presumption of reasonableness regarding his post-final order detention because he was not taken
into custody until some nine years after his order of removal became final. Petitioner argues that
because he was not immediately detained, the presumptively reasonable six month period began
to run during his 90-day removal period, and expired in the spring of 2007 when six months had
passed from the BIA’s denial of his appeal. As such, he argues, his detention was subject to review
under Zathydas ab initio, and his detention for a further one year is unreasonable.
While Petitioner is correct that the ninety day statutory removal period began with the
denial of his appeal to the BIA in December 2006, and that the statute required immigration
officials to take him into custody at that time, see 8 U.S.C.
§ 123 I(a)(l)(B), it does not follow from
that fact that Petitioner is entitled to release. Initially, this Court notes that Petitioner was taken
into custody in July 2015 afler he was arrested by ICE’s fugitive Operations officers. The
implication of course being that at least part of the reason Petitioner was not previously detained
by immigration officials was because Petitioner was a fugitive from those officials. The current
state of the record does not make it abundantly clear at what point immigration officials first began
seeking to detain Petitioner, nor whether Petitioner prevented his being taken into custody in
December 2006 by flight or other means.
To the extent that Petitioner’s detention was prevented by his apparent fugitive status, this
Court notes that 8 U.S.C.
§ 123 l(a)(l)(C) would be implicated. Under that statute, which the
Zadvydas Court did not expressly limit or otherwise impugn, the running of the 90 day removal
period is essentially tolled where the petitioner “fails or refuses to make timely application in good
faith for travel or other documents necessary to [his] departure or conspires or acts to prevent the
alien’s removal subject to an order of removal.” $ U.S.C.
§ 123 l(a)(1)(C); see also Resit v.
Hendricks, No. 11-2051,2011 WL 2489930, at *5 (D.N.J. June 21, 2011). Thus, where an alien
is himself responsible for the Government’s inability to detain and remove him during the removal
period, he “cannot demand his release upon expiration of’ the six month presumptively reasonable
period established in Zadvydas as a detainee cannot reasonably argue that there is no significant
likelihood of his removal in the reasonably foreseeable future where he himself is the obstacle
blocking his removal and he therefore “controls the clock.” Resit, 2011 WL 2489930 at *5; see
also Fe/ic/i v. INS, 329 f.3d 1057, 1060 (9th Cir. 2003). Because it is unclear from the record how
much of the nine year gap between Petitioner’s final order of removal and his arrest and detention
by immigration officials was the result of Petitioner’s own actions, this Court cannot determine
how much of that time would in turn be quasi-tolled by
§ 123 1(a)(1)(C). Even if none of that time
were quasi-tolled, however, it does not follow that the failure to take Petitioner into custody for
nine years in and of itself robbed immigration officials of the authority to detain Petitioner for a
reasonable period of time. Cf Sylvain v. Attorney Gen. of the United States, 714 F.3d 150, 157-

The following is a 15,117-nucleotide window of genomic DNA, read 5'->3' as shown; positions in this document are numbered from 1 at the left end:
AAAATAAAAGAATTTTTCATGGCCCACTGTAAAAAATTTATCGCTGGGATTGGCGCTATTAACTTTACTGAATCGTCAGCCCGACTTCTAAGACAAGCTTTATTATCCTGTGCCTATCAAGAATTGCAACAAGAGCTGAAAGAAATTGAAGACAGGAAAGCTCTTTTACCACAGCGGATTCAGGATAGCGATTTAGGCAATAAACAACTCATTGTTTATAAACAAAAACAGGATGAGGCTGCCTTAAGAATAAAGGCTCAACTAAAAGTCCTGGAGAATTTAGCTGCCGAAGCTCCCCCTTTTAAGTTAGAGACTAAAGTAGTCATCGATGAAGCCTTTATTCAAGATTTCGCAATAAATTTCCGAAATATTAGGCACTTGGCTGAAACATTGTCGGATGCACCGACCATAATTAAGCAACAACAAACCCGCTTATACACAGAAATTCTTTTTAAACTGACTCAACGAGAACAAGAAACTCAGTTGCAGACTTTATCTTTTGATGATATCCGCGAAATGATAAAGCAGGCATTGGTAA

160 (3d Cir. 2013) (holding that the failure to take an alien into custody immediately upon release
under $ U.S.C.
§ 1226(c) does not rob authorities of the right to detain him even where several
years pass between the event triggering the authority to detain him and his being arrested).
Even assuming without deciding that the Government was not entitled to a six-month
presumptively reasonable period of detention in Petitioner’s case, Petitioner is not entitled to
release at this time based on the information currently before the Court because Petitioner has
failed to present evidence which would give this Court “good reason to believe that there is no
significant likelihood of removal in the reasonably foreseeable future.”
Zadvvdas, 533 U.S. at
701; Alexander, 495 F. App’x at 276. Here, the Government has indicated that Petitioner has met
with the Barbados consulate on multiple occasions, and the Government had every expectation
that a travel document would be provided to Petitioner. (Document 1 attached to ECF No. 4 at 13). The Government likewise indicates that Petitioner will be removed from this country with all
due speed upon the arrival of that travel document. (Id. at 3). As Petitioner’s own counsel has
since informed the Court, the Barbados Consulate has, indeed, provided a travel document for
The facts presented by Petitioner’s case therefore show that it is very likely that Petitioner
will be removed from the United States in the reasonably foreseeable future. Petitioner provides
no evidence other than the length of his detention in support of his contention that he will not soon
be removed. The provision of a travel document by Petitioner’s home country clearly indicates
otherwise. To the extent that Petitioner argues that the Government’s failure to acquire a document
prior to his arrest indicates that Petitioner’s removal is unlikely, that argument ignores both the
fact that Petitioner’s cooperation was necessary to acquire a travel document and the fact that a
travel document has now been acquired. As Petitioner has been issued a travel document, and as
the Government has indicated that he will be removed expeditiously upon delivery of the travel
document, the facts of this case establish that Petitioner will very likely be removed in the near
future, and Petitioner has therefore failed to show that he is entitled to relief under Zadvydas. 533
U.S. at 701; see also Alexander, 495 F. App’x at 276. This Court will therefore deny Petitioner’s
petition for a writ of habeas corpus without prejudice.
For the reasons stated above, this Court will deny Petitioner’s petition for a writ of habeas
corpus (ECF No. 1) without prejudice. An appropriate order follows.
Jose L. Linares,
States District Judge